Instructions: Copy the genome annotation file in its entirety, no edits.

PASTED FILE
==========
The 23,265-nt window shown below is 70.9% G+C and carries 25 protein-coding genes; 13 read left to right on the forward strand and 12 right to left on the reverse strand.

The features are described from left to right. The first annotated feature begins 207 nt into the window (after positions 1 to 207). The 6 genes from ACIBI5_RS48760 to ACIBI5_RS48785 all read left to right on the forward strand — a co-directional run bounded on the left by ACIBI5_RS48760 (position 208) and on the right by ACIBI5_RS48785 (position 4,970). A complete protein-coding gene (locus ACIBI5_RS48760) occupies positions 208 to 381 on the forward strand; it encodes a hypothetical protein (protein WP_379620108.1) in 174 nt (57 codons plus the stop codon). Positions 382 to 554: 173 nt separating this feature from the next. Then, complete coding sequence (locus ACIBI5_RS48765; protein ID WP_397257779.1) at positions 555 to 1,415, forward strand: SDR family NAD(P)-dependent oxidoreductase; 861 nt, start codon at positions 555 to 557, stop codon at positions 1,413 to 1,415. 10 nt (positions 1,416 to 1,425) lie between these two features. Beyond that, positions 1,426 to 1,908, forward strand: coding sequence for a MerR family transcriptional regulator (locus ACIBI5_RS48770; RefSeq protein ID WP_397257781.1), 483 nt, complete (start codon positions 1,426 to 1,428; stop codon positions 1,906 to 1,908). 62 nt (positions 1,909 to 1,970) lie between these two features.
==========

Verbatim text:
The 23,265-nt window shown below is 70.9% G+C and carries 25 protein-coding genes; 13 read left to right on the forward strand and 12 right to left on the reverse strand.

The features are described from left to right. The first annotated feature begins 207 nt into the window (after positions 1 to 207). The 6 genes from ACIBI5_RS48760 to ACIBI5_RS48785 all read left to right on the forward strand — a co-directional run bounded on the left by ACIBI5_RS48760 (position 208) and on the right by ACIBI5_RS48785 (position 4,970). A complete protein-coding gene (locus ACIBI5_RS48760) occupies positions 208 to 381 on the forward strand; it encodes a hypothetical protein (protein WP_379620108.1) in 174 nt (57 codons plus the stop codon). Positions 382 to 554: 173 nt separating this feature from the next. Then, complete coding sequence (locus ACIBI5_RS48765; protein ID WP_397257779.1) at positions 555 to 1,415, forward strand: SDR family NAD(P)-dependent oxidoreductase; 861 nt, start codon at positions 555 to 557, stop codon at positions 1,413 to 1,415. 10 nt (positions 1,416 to 1,425) lie between these two features. Beyond that, positions 1,426 to 1,908, forward strand: coding sequence for a MerR family transcriptional regulator (locus ACIBI5_RS48770; RefSeq protein ID WP_397257781.1), 483 nt, complete (start codon positions 1,426 to 1,428; stop codon positions 1,906 to 1,908). 62 nt (positions 1,909 to 1,970) lie between these two features.